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    7 Replies Latest reply on Nov 26, 2007 11:06 PM by Lighthouse24

    Sole Propriator - Home Based Business

    JGREER45 Newbie

      A question came up today that I cannot really answer.
      " How much of a KICK BACK should I offer existing Home Care Providers to offer my Medical Alarm product to their customers. They could be a great source of sales and I cannot predict a number? HELP Please.
        • Re: Sole Propriator - Home Based Business
          Techie Wayfarer

          Do you know what the standard commission or incentive is for this particular industry? Also, other than providing an incentive to endorse your product - is your product better than others out in the market? If so, your incentive can be less.
            • Re: Sole Propriator - Home Based Business
              JGREER45 Newbie
              To answer your question, I know what my Commisions are (about $48.00) per unit sold with a recurring Quarterly revenew of $48.00 .My income is based on how long a customer keeps the unit. The incentive for the otherr companies is that they can offer the newest and less expensive product to their customers. Along with that, they can hve the monitoring company call (contact) their caregiver immediatly at the customers request. That in it-self must be worth the incentive.
              My thoughts of a standard commision for these companies, thinking about what the worth is to me,
              around $15.00 per sale. One Time payment.
            • Re: Sole Propriator - Home Based Business
              DomainDiva Ranger
              There is a difference between kick backs and commission incentives. Kick backs are not reported to the IRS, commission incentives are.
              • Re: Sole Propriator - Home Based Business
                Lighthouse24 Ranger

                One way to determine this is to calculate your Profit Per Unit.

                Profit Per Unit = Retail Price - Wholesale Price - Selling Costs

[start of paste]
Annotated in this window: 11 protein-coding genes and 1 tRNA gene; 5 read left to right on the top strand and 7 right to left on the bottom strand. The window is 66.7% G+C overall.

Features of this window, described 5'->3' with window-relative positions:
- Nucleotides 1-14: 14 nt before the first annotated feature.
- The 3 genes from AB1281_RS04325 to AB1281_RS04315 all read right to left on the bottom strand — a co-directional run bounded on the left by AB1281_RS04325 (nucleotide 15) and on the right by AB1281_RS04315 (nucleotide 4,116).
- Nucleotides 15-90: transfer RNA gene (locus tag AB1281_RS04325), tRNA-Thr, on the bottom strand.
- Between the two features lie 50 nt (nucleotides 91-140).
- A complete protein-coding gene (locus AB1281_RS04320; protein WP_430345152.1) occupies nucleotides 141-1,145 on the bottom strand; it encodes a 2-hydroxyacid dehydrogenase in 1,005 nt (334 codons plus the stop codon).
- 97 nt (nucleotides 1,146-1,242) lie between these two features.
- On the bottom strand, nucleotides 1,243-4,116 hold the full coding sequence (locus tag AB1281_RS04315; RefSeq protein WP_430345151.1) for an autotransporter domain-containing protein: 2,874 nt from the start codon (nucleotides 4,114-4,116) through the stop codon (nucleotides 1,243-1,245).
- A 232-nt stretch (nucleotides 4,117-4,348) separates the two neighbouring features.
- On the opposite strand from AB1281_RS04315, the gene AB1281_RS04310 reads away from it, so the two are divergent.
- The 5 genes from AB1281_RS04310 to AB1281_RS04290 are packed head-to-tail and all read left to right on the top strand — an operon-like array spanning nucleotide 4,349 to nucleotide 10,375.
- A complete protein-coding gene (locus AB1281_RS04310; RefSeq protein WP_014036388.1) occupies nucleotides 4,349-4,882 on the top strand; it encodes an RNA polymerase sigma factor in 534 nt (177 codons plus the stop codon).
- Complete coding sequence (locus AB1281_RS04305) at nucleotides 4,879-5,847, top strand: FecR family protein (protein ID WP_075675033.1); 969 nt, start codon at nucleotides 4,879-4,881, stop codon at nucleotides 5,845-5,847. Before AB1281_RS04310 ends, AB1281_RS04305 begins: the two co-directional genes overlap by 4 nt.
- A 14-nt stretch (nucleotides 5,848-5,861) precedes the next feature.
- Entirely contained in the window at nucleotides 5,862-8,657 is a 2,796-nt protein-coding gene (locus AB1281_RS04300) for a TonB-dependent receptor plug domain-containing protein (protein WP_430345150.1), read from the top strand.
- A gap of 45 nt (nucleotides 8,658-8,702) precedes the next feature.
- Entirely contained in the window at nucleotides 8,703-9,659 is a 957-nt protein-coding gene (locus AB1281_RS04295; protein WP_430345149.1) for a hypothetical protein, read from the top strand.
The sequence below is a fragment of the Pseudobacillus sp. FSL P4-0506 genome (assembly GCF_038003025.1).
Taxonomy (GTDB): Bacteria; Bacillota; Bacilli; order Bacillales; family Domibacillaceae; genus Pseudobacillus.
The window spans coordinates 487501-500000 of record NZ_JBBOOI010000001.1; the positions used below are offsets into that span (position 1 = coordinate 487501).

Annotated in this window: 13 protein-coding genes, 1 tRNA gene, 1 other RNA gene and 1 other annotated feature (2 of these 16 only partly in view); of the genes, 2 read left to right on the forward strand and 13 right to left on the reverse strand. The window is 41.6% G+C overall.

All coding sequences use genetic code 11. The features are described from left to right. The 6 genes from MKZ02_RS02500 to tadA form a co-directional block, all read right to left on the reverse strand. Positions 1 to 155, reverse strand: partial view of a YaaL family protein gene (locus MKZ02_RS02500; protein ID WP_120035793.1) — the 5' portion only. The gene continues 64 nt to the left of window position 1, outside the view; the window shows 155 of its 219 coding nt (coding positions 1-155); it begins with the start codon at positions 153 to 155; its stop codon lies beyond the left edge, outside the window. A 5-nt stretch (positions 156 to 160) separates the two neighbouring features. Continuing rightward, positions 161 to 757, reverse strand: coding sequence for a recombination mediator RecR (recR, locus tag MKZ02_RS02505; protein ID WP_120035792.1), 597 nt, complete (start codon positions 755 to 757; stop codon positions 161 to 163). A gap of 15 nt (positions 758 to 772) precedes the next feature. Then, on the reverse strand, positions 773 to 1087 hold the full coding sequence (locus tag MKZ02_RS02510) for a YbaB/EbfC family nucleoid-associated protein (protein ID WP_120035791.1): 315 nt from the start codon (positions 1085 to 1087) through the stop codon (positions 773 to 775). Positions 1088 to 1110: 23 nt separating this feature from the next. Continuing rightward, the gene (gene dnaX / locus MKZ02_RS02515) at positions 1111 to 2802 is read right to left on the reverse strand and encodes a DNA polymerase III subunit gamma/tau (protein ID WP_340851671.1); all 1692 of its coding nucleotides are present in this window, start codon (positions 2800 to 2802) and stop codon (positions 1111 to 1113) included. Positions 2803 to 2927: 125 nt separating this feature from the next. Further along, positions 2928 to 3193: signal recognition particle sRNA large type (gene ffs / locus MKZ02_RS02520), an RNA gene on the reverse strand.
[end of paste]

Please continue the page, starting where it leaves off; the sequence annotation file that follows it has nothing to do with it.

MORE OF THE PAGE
- or perhaps in your case -

                 

                Profit Per Unit = Unit Sales Commission - Unit Selling Costs.

                Dividing your total selling costs (advertising, marketing, overhead, etc.) by the number of units you've sold will give you the Unit Selling Cost.

                 


                Example: Let's say you've spent $1,250 to sell 50 units over the past year. That makes your Unit Selling Cost = $25. In other words, you could expect to spend $25 selling each additional unit you sell yourself. If your commission is $48, your Profit Per Unit = $48 - $25 = $23.

                 


                What this would mean is that for every unit the Home Care Provider sold/placed, you could pay them up to $23 and still make some money on the sale yourself.

                If the actual numbers looked anything like that example, I'd use a sliding scale -- they'd get $10 for the first unit they placed, $12 for the second, $15 for the third, and $18 for the fourth and each one thereafter. It would give them an incentive to place more units, and you would still make at least $5 (that you wouldn't have otherwise) on each unit placed. Of course, you'll have to plug in your own numbers to see what will work.

                Hope this helps. Good luck!
                • Re: Sole Propriator - Home Based Business
                  websignia.net Wayfarer
                  I agree with lighthouse 100% on the sliding scale to incentivise them to sell more units. Depending on the volume of sales for this type of product, I might only have 2 tiers to the scale to keep the accounting simple, eg. 1 - 49 units = 10% commission, 50 + units = 12% commission or a similar model.
                  • Re: Sole Propriator - Home Based Business
                    Lighthouse24 Ranger
                    Whatever you decide, you might want to call it "Direct Seller Compensation" rather than a "Sales Commission" -- just so there's no risk of confusion by them or the IRS that they are responsible for their taxes. If you paid someone over $600 in a year, you'd file a 1099, but you wouldn't have to worry about withholdings (or a later reclassification claim -- and penalties). Just a suggestion.